BibTeX
@ARTICLE{
Bucker2005LfN,
author = "H. M. B{\"u}cker",
title = "Looking for Narrow Interfaces in Automatic Differentiation",
journal = "Future Generation Computer Systems",
pages = "14181425",
doi = "doi:10.1016/j.future.2004.11.007",
abstract = "Automatic differentiation is a powerful technique for evaluating derivatives of
functions given in the form of a highlevel programming language such as Fortran, C, or C++. This
technique is superior, in terms of accuracy, to numerical differentiation because it avoids the
truncation error involved in divided difference approximations. In automatic differentiation, the
program is treated as a potentially very long composition of elementary functions to which the chain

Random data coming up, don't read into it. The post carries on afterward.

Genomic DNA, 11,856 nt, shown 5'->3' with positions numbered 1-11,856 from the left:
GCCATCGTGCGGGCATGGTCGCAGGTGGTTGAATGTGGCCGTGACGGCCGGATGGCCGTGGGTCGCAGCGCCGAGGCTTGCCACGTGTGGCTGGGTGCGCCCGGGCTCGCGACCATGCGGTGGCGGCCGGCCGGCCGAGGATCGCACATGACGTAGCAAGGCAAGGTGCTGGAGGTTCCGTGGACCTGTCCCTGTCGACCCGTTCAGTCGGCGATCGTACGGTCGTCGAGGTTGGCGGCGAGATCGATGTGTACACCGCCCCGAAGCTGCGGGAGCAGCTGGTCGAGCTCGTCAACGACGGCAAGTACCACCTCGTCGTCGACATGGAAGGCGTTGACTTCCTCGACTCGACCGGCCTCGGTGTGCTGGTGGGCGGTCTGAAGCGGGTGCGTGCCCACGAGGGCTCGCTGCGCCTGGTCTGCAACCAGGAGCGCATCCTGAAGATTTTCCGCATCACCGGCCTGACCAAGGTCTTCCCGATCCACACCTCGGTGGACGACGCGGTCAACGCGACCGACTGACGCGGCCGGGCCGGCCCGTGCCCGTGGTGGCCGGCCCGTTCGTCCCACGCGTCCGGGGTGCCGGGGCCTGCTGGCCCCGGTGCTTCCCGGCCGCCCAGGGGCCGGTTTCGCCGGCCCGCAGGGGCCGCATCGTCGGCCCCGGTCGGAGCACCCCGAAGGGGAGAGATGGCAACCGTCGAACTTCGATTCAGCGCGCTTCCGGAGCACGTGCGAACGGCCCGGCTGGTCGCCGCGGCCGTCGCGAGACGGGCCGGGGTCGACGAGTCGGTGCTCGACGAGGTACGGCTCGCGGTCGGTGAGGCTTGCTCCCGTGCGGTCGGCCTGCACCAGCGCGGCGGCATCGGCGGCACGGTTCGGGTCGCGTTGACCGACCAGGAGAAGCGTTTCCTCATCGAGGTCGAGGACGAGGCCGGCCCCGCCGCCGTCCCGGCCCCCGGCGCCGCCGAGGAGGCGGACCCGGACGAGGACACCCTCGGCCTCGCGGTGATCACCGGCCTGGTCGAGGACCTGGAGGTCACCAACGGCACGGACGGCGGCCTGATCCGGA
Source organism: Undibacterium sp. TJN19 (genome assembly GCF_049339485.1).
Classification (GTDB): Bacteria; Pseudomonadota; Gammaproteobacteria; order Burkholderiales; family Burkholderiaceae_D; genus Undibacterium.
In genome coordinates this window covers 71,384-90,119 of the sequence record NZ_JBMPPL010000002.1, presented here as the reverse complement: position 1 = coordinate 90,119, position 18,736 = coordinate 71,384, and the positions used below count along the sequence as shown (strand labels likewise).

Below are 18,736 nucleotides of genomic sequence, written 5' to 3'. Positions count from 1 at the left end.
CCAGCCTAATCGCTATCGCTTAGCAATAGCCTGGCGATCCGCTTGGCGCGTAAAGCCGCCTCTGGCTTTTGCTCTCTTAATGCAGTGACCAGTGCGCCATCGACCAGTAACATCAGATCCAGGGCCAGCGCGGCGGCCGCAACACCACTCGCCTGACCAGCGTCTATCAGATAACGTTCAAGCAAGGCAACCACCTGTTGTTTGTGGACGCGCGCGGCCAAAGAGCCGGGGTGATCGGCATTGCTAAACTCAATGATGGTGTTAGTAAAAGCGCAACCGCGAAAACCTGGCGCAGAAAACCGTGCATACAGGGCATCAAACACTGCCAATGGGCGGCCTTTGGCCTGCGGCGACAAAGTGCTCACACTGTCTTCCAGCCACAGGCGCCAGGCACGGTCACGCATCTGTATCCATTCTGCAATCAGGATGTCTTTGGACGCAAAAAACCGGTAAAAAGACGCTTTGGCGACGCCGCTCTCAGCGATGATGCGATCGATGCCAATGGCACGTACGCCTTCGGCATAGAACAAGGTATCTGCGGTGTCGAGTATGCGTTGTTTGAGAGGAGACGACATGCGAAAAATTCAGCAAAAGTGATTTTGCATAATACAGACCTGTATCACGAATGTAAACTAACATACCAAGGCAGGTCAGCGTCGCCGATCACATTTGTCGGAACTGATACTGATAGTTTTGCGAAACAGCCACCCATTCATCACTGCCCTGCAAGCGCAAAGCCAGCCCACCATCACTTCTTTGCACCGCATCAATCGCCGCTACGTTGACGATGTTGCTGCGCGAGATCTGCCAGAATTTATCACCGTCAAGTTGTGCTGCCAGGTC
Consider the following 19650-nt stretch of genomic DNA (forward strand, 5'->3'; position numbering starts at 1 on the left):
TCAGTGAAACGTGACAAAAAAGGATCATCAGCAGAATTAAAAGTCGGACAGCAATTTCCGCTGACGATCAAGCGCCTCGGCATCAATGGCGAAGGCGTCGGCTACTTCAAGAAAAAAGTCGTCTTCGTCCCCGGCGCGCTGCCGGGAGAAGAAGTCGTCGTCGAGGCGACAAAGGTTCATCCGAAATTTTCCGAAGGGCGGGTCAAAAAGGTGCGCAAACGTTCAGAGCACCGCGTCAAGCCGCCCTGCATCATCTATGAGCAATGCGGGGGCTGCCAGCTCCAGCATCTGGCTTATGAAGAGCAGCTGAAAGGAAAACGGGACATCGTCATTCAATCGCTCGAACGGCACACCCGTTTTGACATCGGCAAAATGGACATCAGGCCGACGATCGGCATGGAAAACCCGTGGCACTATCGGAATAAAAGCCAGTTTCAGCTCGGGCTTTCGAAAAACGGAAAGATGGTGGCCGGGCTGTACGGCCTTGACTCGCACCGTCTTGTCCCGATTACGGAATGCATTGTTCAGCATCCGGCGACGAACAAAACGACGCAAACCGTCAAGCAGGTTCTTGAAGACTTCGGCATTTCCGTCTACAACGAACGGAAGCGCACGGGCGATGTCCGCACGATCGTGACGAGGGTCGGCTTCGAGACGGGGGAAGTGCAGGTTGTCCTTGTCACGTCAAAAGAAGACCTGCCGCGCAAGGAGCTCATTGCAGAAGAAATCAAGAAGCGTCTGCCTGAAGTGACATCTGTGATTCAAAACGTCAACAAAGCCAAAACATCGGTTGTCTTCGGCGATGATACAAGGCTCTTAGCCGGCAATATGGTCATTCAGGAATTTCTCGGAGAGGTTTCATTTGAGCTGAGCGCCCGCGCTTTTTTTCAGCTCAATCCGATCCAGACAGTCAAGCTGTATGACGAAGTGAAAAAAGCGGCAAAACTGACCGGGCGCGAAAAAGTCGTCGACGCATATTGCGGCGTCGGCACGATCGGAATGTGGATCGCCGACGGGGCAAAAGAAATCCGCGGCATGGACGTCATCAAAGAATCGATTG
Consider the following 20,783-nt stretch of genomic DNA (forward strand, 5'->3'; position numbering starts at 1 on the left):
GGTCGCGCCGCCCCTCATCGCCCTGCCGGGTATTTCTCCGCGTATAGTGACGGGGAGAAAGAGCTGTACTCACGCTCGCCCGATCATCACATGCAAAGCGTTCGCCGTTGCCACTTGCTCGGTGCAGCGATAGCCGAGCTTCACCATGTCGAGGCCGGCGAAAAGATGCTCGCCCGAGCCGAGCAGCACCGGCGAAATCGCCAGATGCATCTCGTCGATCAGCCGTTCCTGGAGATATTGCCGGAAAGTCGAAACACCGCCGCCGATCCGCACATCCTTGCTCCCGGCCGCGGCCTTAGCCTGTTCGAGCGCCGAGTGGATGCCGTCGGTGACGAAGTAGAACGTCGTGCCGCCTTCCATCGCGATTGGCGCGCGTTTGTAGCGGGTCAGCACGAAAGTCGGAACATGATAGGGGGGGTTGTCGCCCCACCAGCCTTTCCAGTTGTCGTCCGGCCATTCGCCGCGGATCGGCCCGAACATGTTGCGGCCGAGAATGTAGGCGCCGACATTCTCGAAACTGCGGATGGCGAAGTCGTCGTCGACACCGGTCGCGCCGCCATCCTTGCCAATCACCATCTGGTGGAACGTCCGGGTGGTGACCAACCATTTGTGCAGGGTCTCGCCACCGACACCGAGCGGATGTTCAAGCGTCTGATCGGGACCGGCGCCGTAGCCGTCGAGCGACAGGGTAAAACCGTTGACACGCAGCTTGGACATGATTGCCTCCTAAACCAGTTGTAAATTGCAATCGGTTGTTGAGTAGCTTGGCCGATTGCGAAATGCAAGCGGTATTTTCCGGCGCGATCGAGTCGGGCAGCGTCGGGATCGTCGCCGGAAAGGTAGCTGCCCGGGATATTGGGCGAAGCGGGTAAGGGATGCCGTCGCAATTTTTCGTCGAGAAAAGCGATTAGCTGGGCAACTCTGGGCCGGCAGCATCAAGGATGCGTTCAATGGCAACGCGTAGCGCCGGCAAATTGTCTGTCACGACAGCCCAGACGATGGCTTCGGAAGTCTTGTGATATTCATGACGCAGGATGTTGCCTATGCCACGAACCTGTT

rule of differential calculus is applied over and over again. Because of the associativity of the
chain rule, there is room for different strategies computing the same numerical results but whose
computational cost may vary significantly. Several strategies exploiting highlevel structure of the
underlying computer code are known to reduce computational cost as opposed to blindly applying
automatic differentiation. An example includes ``interface contraction'' where one takes
advantage of the fact that the number of variables passed between subroutines is small compared with
the number of propagated directional derivatives. Unfortunately, these socalled narrow interfaces
are not immediately available. This study investigates the use of the VCG graph drawing tool to
recognize narrow interfaces in the computational graph, a certain directed acyclic graph used to
represent data dependences of variables in the underlying computer code.",
year = "2005",
volume = "21",
number = "8",
ad_theotech = "Interface Contraction"
}